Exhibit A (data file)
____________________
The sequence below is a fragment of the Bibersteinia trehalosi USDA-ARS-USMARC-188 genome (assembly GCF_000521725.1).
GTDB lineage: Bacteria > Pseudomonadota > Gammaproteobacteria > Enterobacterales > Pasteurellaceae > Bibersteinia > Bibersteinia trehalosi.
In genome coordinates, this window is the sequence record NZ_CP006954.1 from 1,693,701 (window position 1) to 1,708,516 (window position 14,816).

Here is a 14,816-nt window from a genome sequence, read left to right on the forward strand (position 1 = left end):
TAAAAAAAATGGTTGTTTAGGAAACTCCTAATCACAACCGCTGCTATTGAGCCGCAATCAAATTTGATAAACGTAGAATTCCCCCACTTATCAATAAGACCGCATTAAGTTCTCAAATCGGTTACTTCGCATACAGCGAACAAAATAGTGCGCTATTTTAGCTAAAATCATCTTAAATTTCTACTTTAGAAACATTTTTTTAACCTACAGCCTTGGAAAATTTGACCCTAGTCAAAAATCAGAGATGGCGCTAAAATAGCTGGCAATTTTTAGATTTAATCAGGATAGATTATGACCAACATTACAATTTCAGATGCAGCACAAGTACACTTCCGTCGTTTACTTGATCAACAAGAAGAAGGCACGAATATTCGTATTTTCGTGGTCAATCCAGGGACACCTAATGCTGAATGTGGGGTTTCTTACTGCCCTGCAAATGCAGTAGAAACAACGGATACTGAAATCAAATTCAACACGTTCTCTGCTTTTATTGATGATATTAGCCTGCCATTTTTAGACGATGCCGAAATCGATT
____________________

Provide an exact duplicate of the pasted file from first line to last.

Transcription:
The sequence below is a fragment of the Bibersteinia trehalosi USDA-ARS-USMARC-188 genome (assembly GCF_000521725.1).
GTDB lineage: Bacteria > Pseudomonadota > Gammaproteobacteria > Enterobacterales > Pasteurellaceae > Bibersteinia > Bibersteinia trehalosi.
In genome coordinates, this window is the sequence record NZ_CP006954.1 from 1,693,701 (window position 1) to 1,708,516 (window position 14,816).

Here is a 14,816-nt window from a genome sequence, read left to right on the forward strand (position 1 = left end):
TAAAAAAAATGGTTGTTTAGGAAACTCCTAATCACAACCGCTGCTATTGAGCCGCAATCAAATTTGATAAACGTAGAATTCCCCCACTTATCAATAAGACCGCATTAAGTTCTCAAATCGGTTACTTCGCATACAGCGAACAAAATAGTGCGCTATTTTAGCTAAAATCATCTTAAATTTCTACTTTAGAAACATTTTTTTAACCTACAGCCTTGGAAAATTTGACCCTAGTCAAAAATCAGAGATGGCGCTAAAATAGCTGGCAATTTTTAGATTTAATCAGGATAGATTATGACCAACATTACAATTTCAGATGCAGCACAAGTACACTTCCGTCGTTTACTTGATCAACAAGAAGAAGGCACGAATATTCGTATTTTCGTGGTCAATCCAGGGACACCTAATGCTGAATGTGGGGTTTCTTACTGCCCTGCAAATGCAGTAGAAACAACGGATACTGAAATCAAATTCAACACGTTCTCTGCTTTTATTGATGATATTAGCCTGCCATTTTTAGACGATGCCGAAATCGATT